First things first: What will your landlord expect of you when it comes to cleaning and repairing your apartment? Consult your lease and figure out what is required of you in order to get your security deposit back, then construct your cleaning and moving checklist accordingly. For example, your apartment may clean your carpets and floors for you upon move-out, but might expect you to paint over any colors you’ve added to the apartment walls on your own. If you aren’t sure what is expected of you, call your landlord and confirm what you need to do to get that security deposit back.
Next, go through the apartment room by room and create a comprehensive cleaning and moving checklist. Below is a moving checklist to help you get started, but be sure to think about the special needs of your apartment as well. And remember, when it comes time for your landlord to inspect your apartment, request to be present during the inspection. That way you’ll be able to address any problems and make adjustments as needed.
- Dust all surfaces thoroughly.
- Vacuum every room.
- Clean all windows thoroughly with a streak-free cleaner.
- Mop the kitchen and bathrooms.
- Remove all wall décor and fill in any holes made by nails or screws.
- Make sure all doors and windows shut smoothly and securely.
- Clean the bathtub and shower.
- Clean and disinfect the sink and bathroom counter.
- Clean grout using bleach or vinegar.
- Clean out bathroom drawers, cabinets, and medicine cabinet.
- Remove any drawer liners.
- Clean the mirror.
- Clean out all appliances, including the oven, refrigerator, dishwasher, and microwave.
- Sweep and vacuum behind all appliances.
- Clean the fronts and insides of cabinets.
- Clean and disinfect all countertops.
- Sweep all outside areas, including the porch, garage, and doorways.
- Mow the lawn.
- Pull any weeds.
- Remove any yard décor.
- Wash the windows’ exteriors.
For More Moving Tips…
For another useful moving checklist, check out the ApartmentSearchcom Apartment Moving Center. Do you have a tip for get your security deposit back that’s not on this moving checklist? Share your own tips with ApartmentSearch.com on Twitter and Facebook!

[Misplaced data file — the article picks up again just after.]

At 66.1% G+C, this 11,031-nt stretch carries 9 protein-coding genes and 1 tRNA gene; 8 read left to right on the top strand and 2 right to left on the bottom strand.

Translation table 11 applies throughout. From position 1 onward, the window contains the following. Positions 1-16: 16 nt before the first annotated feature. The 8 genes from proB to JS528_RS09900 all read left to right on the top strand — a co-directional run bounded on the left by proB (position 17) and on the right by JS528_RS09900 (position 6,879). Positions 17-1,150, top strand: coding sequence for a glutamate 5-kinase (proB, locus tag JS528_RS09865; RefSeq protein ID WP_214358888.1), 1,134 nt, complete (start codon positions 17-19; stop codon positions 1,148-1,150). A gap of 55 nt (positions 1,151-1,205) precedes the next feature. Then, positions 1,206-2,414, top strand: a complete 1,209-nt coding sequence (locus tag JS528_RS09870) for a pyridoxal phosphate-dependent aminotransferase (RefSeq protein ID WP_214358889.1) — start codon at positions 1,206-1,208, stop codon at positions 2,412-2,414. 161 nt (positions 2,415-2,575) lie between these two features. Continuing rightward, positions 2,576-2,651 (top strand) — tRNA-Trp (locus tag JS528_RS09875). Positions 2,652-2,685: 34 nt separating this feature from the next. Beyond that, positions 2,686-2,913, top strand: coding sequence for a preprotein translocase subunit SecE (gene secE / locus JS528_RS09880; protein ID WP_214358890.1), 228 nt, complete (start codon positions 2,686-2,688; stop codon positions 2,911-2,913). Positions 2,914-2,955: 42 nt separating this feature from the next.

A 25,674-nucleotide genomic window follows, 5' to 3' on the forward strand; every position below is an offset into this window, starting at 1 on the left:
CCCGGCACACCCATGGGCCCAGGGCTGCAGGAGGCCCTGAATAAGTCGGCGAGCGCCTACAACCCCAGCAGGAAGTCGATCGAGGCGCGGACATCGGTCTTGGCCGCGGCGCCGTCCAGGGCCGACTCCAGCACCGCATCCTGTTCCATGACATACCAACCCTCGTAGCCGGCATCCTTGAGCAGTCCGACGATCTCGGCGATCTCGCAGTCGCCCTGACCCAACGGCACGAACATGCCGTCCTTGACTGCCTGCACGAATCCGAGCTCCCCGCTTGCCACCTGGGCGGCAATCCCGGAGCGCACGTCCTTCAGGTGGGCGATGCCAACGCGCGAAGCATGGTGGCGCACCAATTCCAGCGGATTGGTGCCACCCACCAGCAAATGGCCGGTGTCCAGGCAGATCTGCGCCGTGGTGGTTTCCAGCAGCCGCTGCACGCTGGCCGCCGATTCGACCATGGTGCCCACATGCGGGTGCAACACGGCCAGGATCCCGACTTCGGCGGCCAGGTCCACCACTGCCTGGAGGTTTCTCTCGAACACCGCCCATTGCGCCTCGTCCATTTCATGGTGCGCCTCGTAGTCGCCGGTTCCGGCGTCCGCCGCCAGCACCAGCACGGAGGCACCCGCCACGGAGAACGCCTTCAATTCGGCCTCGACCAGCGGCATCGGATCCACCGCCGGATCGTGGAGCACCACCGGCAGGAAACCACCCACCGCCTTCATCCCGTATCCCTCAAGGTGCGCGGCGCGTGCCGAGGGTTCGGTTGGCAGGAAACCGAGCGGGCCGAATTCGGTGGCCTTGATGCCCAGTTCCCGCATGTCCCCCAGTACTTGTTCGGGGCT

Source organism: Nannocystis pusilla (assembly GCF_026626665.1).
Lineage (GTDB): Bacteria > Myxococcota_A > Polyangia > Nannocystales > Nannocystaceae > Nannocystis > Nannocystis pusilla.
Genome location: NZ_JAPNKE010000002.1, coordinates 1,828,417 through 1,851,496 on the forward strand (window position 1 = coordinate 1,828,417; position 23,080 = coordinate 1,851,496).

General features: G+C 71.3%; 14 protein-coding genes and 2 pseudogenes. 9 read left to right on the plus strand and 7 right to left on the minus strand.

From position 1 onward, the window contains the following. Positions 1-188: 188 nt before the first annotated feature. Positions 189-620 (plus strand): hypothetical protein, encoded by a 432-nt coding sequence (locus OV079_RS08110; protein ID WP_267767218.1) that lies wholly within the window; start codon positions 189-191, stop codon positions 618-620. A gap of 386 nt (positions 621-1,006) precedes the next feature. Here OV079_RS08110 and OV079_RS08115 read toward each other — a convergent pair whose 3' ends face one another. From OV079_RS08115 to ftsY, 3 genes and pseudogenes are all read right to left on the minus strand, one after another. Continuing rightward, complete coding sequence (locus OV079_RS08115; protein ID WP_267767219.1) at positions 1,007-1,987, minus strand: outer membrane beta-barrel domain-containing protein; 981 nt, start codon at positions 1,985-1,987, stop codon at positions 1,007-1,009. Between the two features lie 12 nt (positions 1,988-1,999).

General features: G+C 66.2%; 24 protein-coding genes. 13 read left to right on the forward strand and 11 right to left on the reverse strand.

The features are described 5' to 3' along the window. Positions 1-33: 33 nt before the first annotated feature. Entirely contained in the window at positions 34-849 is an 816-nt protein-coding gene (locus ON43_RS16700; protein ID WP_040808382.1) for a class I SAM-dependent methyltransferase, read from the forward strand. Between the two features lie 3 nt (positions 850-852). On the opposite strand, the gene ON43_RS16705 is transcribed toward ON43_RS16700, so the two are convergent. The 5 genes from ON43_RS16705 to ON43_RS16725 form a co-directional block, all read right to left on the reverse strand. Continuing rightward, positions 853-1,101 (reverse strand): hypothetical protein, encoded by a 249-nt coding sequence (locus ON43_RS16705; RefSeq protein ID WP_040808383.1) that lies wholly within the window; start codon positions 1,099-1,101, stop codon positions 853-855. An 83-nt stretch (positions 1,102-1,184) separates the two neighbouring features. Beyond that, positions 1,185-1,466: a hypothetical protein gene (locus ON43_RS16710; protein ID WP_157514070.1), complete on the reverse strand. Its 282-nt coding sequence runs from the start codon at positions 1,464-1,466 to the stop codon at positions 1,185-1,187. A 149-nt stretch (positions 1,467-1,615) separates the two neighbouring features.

Moving with children in tow can be tricky. A moving checklist can be incredibly helpful in simplifying the moving process. Whether you are moving across town or across the country, there are lots of changes that come with a move for the family. New schools, new friends, new home—all will take some adjustment. In keeping with our National Moving Month theme, here is the ApartmentSearch.com moving checklist with top tips for moving with kids.
Talk About the Move
The first item on your moving checklist should be a discussion with the whole family about the move. Moving can be hard on kids, especially if the move is to a new city. Have a conversation about why your family is moving, how you feel about it, and how your children feel about it. Let them know how the moving process will work and what they can expect.
Involve the Kids
Once you’ve held a discussion, next on your moving checklist should be arranging for your children to have a role in the move. Get their input on the options for new houses or apartments, whether that means touring your potential new home or showing them pictures. Involve them in choosing décor for their rooms. When it comes time to start packing, help them sort through their things to decide what they need to bring and what to toss.